3 world-class recovery stocks I’d buy and hold in a Stocks and Shares ISA for decades

3 world-class recovery stocks I’d buy and hold in a Stocks and Shares ISA for decades

Group of young friends toasting each other with beers in a pub

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I’ve got an empty Stocks and Shares ISA and I’m desperate to fill it. But I’m not making short-term decisions here. I only want to buy stocks that I reckon are worth holding for years and with luck, decades. This will give the share price and my reinvested dividends plenty of time to compound and grow. With that in mind, I’d buy these three FTSE 100 stocks today.

FTSE 100 turnaround play

After a torrid time, Scottish Mortgage Investment Trust (LSE: SMT) appears to have found its way again. I’m delighted it has, because I bought shares in the FTSE 100-listed stock last year. It’s up 29.1% over the past 12 months.

I’ll admit I was in two minds about buying it. Scottish Mortgage had lost half its value in 2022, when the tech stocks it mostly invested in crashed. James Anderson, the driving force in its golden years, had retired. I wasn’t sure new lead manager Tom Slater could fill his boots. It’s a risky fund, with a high percentage of its portfolio in unquoted companies.

But I took a chance and I’m glad I did. When interest rates are cut, it could perform even better. There’s no doubt plenty of volatility to come. But with a long-term view, I hope the overall trajectory is up.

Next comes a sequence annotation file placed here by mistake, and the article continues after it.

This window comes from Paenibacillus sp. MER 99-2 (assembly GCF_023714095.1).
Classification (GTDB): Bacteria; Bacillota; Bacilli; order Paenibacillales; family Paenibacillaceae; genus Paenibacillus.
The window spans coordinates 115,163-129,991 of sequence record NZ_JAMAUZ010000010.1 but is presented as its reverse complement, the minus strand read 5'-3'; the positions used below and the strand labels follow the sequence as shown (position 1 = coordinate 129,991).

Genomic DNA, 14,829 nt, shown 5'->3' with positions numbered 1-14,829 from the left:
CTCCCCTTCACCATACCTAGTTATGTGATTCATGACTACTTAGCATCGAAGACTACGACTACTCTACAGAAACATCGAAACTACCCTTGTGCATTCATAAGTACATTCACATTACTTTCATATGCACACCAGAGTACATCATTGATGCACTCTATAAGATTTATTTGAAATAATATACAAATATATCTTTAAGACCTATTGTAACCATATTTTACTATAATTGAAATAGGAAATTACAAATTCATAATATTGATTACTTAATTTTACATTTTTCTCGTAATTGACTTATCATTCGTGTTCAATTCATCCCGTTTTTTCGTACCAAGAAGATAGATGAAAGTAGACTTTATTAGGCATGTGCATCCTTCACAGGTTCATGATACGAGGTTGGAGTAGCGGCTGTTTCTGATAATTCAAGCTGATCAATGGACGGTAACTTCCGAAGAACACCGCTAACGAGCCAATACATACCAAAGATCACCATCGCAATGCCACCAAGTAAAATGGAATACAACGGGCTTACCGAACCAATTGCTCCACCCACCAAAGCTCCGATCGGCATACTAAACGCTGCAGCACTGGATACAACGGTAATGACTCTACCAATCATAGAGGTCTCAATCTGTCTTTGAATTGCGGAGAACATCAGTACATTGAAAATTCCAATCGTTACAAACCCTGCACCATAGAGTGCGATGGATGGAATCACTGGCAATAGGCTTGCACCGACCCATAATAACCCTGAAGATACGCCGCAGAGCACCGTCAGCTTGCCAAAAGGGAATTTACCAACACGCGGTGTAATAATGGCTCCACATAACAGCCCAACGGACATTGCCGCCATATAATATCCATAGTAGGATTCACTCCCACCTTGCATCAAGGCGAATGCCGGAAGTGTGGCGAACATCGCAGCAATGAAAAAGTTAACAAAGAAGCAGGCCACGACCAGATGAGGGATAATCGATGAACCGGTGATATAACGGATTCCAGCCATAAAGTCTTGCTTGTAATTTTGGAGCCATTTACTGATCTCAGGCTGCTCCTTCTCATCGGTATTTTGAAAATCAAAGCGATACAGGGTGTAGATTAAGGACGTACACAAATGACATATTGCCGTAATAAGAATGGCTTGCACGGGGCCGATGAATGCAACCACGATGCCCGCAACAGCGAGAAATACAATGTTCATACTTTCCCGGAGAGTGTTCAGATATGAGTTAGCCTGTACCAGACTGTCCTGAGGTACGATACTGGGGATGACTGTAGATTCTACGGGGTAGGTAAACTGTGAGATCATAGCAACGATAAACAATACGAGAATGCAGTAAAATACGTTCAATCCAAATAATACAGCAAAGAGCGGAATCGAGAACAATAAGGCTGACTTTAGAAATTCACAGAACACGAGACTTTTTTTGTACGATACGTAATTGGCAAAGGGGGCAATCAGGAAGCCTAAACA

I also bought consumer goods giant Unilever (LSE: ULVR) last year, and for the same reason. The share price has been smashed as management lost its way, while inflation drove up costs and made customers feel poorer. It was on the wrong side of the economic cycle.

Unilever is one of the UK’s biggest and best blue-chips. I decided it couldn’t stay down forever. People are still buying toiletries, deodorants and cleaning products, and Unilever boasts some of the biggest brands in the world. It’s slowly getting its focus back.

Equity fight back

Again, the Unilever share price recovery appears to be under way. It’s up 15.41% in six months, albeit just 8.51% over the year. When the cost-of-living crisis eases, I hope for more growth. Plus there are dividends, with a current yield of 3.37%. And now a share buyback.

My final recovery play is Burberry (LSE: BRBY). This is another stock that’s taken a beating, its shares crashing 52.79% over 12 months. I find that kind of drop irresistible, providing the underlying company is still solid, and I think Burberry is. So I bought it just a few weeks ago.

Burberry took a hit from slowing demand for luxury goods as the global economy struggled, while Chinese consumers have been feeling poor than they did.

Management is also struggling with strategy, torn between targeting the super-exclusive end of the luxury market, or leaving the door open for aspirational consumers. It’s decided to aim high, and had better not miss.

I think it’ll come good in the longer run, but this will take time. While I wait, I’ll buy more on the dips and reinvest its chunky 5.89% yield to build my stake. 

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